What is the legal limit of alcohol in the sweat of a person, so that it is deemed illegal for him to drive? Im more concerned about the legal limit in the UK, but any other country is also appreciated.
There is a certain amount of variation in the wording of basic drunk driving laws. For instance, in Washington state, RCW 46.61.502 the offending event is defined as "an alcohol concentration of 0.08 or higher as shown by analysis of the person's breath or blood", and RCW 46.61.506 says that breath analysis is based on "grams of alcohol per two hundred ten liters of breath", and Ohio's ORC 4511.19 is more detailed and states the threshold as
concentration of eight-hundredths of one per cent or more but less than seventeen-hundredths of one per cent by weight per unit volume of alcohol in the person's whole blood
concentration of ninety-six-thousandths of one per cent or more but less than two hundred four-thousandths of one per cent by weight per unit volume of alcohol in the person's blood serum or plasma
eight-hundredths of one gram or more but less than seventeen-hundredths of one gram by weight of alcohol per two hundred ten liters of the person's breath
There are also thresholds for urinalysis – really, the Ohio laws are incredibly detailed and specific. Washington, however, also says that just because they give a couple of specific numbers and methods of detecting driving under the influence, that (minimal) details "shall not be construed as limiting the introduction of any other competent evidence bearing upon the question whether the person was under the influence of intoxicating liquor or any drug" (I don't think urinalysis for alcohol is yet admissible in Washington, though it is part of the statute for drug levels).
The above numbers are set because a scientifically supported correlation exists between alcohol in breath and alcohol in blood (you just have to specify the volume of breath -- 210 liters), or urine. Hypothetically, this could be done with sweat. Sweat analysis via Secure Continuous Remote Alcohol Monitoring (SCRAM) is a possible means of determining a violation (of some sort). A relevant case is People v. Dorcent. This case involved terms of probation for a person who had been convicted, and part of the deal for probation was to not drink alcohol for 30 days. The SCRAM bracelet detects whether the subject has consumed alcohol. At issue is whether the method is reliable (and for what purpose). It appears that the method is not up to the scientific level of breath, blood and urine analysis, but it is still acceptable evidence, and is used in most states in the US. One problem is that there is about a 4 hour lag between sweat and blood; it only gives a three-way distinction in levels of non-zero consumption. It is certainly acceptable evidence to establish a violation of a no-alcohol order, and it would be interesting to know if the device has ever been used as the primary evidence for a driving-impaired conviction. It appears that the device has to monitor the subject for a period of hours in order to obtain reliable measurements, so it would be useless compared to other methods of analysis.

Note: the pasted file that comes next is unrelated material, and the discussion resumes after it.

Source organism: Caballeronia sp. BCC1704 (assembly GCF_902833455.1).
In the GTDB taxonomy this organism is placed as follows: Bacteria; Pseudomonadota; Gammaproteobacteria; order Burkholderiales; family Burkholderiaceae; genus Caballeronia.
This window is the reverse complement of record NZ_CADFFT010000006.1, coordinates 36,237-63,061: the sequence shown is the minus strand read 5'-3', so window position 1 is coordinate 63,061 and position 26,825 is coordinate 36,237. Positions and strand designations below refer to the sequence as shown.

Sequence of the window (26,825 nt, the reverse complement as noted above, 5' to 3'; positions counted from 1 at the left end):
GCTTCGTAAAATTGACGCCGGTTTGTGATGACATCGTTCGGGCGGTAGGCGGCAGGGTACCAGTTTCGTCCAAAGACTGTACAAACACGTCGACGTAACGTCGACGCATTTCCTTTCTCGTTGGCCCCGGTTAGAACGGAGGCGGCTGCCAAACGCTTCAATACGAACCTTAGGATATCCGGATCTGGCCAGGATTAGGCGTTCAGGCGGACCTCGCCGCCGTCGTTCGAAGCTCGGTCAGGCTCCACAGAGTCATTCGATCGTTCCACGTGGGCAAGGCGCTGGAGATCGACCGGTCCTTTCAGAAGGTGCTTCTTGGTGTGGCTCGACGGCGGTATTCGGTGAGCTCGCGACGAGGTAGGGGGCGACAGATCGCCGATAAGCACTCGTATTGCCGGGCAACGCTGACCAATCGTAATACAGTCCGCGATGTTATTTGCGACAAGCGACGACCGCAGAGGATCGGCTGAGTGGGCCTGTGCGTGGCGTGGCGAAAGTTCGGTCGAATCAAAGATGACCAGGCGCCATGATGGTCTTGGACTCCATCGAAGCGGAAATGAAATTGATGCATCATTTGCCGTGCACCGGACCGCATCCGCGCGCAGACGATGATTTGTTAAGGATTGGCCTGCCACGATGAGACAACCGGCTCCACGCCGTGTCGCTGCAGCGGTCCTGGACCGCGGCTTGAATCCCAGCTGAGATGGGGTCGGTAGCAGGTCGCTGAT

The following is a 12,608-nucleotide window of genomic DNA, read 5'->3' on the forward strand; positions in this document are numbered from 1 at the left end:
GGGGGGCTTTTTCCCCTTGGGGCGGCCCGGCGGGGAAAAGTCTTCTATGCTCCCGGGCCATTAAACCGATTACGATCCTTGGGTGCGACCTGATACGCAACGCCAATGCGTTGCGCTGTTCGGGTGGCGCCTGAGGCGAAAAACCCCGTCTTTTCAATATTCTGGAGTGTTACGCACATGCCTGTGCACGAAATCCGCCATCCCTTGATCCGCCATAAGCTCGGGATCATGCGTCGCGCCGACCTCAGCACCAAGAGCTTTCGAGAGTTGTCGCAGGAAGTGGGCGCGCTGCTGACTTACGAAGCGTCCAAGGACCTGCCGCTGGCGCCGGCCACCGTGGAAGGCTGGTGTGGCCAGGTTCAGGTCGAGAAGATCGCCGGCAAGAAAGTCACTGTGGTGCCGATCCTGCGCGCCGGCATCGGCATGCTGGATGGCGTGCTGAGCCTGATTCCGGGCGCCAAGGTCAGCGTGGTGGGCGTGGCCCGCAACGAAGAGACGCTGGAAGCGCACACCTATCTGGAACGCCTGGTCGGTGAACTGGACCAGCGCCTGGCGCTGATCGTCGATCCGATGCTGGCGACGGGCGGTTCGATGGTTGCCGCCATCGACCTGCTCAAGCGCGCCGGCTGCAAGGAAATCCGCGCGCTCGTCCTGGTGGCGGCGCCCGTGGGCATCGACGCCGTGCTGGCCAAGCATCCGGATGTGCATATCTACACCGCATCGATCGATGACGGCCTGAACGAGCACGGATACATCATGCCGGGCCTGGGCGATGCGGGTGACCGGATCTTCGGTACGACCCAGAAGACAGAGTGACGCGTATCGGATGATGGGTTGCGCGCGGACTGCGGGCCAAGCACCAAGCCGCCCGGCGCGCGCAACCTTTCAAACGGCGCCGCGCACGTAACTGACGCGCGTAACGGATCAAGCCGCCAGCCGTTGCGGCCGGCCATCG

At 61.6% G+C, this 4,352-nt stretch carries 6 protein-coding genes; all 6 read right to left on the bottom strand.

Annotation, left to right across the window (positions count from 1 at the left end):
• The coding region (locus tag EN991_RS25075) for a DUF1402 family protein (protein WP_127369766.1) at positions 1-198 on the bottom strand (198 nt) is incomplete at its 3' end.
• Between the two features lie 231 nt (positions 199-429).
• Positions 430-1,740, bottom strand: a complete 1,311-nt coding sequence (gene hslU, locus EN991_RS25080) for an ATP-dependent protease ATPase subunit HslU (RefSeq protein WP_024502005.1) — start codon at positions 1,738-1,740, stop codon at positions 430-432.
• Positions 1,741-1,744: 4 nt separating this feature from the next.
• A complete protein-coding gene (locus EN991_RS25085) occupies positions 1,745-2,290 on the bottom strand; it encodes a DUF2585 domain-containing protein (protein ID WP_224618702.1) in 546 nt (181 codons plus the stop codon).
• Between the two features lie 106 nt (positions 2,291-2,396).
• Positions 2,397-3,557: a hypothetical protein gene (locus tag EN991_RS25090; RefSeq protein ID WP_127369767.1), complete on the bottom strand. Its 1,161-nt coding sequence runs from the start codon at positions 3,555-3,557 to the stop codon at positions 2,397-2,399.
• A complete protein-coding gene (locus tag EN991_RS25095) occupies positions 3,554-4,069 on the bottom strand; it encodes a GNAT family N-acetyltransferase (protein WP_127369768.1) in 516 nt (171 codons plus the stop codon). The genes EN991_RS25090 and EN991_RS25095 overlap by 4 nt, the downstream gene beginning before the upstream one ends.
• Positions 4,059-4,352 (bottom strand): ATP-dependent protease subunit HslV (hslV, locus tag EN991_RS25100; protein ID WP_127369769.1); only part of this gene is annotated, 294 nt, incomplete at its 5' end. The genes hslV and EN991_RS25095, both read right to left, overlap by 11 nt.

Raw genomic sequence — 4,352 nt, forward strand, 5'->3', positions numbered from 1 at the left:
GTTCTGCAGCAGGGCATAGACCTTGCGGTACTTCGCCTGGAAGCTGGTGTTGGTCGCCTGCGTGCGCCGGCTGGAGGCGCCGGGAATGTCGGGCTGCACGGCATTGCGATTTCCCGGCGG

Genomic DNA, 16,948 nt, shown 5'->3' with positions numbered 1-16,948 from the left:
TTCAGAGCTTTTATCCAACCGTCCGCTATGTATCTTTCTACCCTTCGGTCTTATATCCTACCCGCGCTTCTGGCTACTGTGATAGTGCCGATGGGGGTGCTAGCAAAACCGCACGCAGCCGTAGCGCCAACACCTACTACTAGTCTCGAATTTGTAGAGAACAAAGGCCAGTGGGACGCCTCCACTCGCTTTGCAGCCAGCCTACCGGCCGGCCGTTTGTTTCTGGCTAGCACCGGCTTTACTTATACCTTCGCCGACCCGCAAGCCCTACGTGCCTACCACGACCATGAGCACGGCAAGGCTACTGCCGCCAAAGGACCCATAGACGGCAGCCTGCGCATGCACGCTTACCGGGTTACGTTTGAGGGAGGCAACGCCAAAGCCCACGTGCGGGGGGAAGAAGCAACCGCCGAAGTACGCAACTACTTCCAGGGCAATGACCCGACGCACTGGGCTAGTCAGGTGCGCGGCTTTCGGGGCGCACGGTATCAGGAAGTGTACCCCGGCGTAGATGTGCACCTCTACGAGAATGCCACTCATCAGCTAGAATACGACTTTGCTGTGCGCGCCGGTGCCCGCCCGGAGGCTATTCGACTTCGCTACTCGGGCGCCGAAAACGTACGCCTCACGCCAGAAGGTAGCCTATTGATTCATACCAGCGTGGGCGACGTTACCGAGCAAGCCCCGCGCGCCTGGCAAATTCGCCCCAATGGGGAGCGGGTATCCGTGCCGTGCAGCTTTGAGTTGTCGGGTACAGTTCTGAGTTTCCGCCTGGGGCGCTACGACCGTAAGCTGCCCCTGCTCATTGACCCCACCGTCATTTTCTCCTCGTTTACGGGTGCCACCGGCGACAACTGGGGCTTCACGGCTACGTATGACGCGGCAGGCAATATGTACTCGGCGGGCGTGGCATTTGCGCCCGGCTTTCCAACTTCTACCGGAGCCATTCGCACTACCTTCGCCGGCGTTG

Although Washington statutes do not address sweat-analysis as evidence of DUI, since the underlying offense is DUI and not just amount of blood alcohol, it is conceivable that a court could find a "large amount of alcohol" measurement from sweat analysis is sufficiently reliable to support of a conviction under a more stringent BAC law (such as minors or professional drivers) – as long as the court holds that it is competent evidence.
The British courts (and hence police) prefer to measure the alcohol level in a blood sample, as it is less open to challenge for fluctuation or other unreliability: the legal level is 80 milligrams/100 milllitres in England and Wales, and less in Scotland. If a blood sample is impractical for some reason, measurements can be taken from a breath or urine sample; the limits are set out on the Government website. Sweat samples have never been accepted in Britain, nor in any other country that I know of.